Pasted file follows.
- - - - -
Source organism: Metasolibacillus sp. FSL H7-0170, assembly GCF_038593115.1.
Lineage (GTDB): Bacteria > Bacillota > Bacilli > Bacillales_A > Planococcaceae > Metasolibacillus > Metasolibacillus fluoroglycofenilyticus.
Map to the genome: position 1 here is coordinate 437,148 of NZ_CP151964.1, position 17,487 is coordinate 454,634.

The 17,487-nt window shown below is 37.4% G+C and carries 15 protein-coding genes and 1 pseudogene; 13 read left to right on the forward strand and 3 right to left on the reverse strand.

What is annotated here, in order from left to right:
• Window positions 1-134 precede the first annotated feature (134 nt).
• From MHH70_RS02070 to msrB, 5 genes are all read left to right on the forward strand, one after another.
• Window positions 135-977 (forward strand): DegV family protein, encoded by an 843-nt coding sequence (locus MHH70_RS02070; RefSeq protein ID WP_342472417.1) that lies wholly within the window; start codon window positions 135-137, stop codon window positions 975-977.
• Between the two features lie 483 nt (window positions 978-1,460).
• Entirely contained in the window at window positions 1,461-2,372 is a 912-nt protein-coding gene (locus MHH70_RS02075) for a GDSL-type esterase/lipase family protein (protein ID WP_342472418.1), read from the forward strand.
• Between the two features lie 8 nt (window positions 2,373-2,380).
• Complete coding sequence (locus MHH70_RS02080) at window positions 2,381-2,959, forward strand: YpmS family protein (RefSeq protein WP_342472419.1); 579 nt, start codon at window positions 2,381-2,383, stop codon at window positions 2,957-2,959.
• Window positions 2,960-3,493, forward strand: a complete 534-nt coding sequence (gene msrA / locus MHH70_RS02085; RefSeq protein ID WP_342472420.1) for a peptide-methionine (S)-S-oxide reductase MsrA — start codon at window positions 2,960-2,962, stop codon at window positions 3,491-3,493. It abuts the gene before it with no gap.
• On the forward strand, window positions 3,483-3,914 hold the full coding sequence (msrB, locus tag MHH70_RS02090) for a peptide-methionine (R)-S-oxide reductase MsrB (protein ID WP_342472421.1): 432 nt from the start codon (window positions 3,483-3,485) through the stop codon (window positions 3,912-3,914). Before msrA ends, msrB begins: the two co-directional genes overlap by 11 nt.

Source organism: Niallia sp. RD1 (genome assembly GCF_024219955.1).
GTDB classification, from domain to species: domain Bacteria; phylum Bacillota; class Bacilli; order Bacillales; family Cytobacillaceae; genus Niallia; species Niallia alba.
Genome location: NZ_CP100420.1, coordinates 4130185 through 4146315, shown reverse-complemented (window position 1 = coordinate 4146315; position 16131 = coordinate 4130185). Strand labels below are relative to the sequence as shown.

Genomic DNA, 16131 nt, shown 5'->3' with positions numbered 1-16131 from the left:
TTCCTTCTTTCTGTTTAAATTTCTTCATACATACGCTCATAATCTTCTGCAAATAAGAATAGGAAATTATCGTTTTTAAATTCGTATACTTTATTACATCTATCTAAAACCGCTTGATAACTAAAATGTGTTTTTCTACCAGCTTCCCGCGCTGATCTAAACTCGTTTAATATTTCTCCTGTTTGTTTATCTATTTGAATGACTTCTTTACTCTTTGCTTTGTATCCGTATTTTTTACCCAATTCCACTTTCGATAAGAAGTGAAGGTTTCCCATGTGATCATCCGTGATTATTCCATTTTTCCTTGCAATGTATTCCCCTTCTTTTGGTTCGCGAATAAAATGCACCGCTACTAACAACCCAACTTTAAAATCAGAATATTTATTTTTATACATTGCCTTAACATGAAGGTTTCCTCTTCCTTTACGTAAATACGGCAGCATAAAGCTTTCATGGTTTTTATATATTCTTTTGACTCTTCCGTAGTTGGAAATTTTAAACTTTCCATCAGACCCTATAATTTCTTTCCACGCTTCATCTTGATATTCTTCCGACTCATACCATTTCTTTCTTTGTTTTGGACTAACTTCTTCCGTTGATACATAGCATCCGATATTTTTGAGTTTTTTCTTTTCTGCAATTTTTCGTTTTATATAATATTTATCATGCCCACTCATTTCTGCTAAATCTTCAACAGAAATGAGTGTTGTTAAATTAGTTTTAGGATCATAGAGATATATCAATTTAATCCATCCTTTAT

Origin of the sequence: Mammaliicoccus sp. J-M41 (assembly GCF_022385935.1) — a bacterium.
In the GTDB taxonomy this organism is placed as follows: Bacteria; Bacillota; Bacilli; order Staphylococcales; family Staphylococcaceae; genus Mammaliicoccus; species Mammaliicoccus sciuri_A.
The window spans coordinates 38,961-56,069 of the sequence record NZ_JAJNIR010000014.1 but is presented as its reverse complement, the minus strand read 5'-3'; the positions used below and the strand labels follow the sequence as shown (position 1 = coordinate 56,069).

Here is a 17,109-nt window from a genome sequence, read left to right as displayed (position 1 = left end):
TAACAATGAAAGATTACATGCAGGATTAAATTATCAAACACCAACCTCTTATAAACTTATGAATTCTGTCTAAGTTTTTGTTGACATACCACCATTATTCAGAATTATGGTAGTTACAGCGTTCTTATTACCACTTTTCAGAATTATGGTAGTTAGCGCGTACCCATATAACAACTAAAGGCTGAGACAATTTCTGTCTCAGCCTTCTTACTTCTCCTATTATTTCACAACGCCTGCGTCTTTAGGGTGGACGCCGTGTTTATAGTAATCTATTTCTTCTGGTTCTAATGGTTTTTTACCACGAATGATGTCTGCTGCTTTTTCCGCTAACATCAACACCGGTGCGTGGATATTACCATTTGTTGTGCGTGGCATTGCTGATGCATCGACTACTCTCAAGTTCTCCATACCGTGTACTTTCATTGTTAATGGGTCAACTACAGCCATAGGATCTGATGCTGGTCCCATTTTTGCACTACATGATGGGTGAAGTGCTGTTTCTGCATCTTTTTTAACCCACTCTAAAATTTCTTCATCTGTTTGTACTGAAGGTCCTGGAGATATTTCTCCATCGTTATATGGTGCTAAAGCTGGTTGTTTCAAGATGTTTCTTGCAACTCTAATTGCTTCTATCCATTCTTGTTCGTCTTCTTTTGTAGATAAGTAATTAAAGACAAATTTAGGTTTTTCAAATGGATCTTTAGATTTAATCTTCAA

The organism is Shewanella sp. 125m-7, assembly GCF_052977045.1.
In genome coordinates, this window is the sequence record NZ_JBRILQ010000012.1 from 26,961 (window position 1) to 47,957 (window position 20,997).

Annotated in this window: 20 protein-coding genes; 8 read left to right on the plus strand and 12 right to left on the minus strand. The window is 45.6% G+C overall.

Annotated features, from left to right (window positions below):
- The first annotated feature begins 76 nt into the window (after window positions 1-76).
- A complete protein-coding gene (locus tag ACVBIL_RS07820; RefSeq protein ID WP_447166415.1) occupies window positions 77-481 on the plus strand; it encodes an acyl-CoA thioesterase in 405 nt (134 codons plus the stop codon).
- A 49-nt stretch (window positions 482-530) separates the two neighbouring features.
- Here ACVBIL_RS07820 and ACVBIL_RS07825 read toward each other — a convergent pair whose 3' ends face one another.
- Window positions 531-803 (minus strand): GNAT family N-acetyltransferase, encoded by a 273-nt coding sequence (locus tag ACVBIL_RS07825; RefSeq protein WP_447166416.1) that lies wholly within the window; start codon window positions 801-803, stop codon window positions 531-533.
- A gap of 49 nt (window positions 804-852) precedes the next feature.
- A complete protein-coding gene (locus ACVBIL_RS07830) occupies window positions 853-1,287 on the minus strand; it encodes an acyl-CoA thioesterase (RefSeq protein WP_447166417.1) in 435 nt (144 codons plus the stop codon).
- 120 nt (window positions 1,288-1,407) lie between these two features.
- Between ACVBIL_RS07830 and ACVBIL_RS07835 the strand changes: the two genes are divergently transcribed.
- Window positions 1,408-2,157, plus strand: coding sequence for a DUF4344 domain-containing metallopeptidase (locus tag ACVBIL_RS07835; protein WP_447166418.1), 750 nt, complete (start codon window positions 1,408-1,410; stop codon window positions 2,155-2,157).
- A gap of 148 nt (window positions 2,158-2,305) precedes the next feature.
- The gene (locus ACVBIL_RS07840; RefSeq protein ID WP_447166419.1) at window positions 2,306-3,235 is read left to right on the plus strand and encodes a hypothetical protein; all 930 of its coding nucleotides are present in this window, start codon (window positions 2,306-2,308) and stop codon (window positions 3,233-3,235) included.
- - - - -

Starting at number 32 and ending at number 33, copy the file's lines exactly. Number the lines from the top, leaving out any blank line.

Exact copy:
- Here ACVBIL_RS07820 and ACVBIL_RS07825 read toward each other — a convergent pair whose 3' ends face one another.
- Window positions 531-803 (minus strand): GNAT family N-acetyltransferase, encoded by a 273-nt coding sequence (locus tag ACVBIL_RS07825; RefSeq protein WP_447166416.1) that lies wholly within the window; start codon window positions 801-803, stop codon window positions 531-533.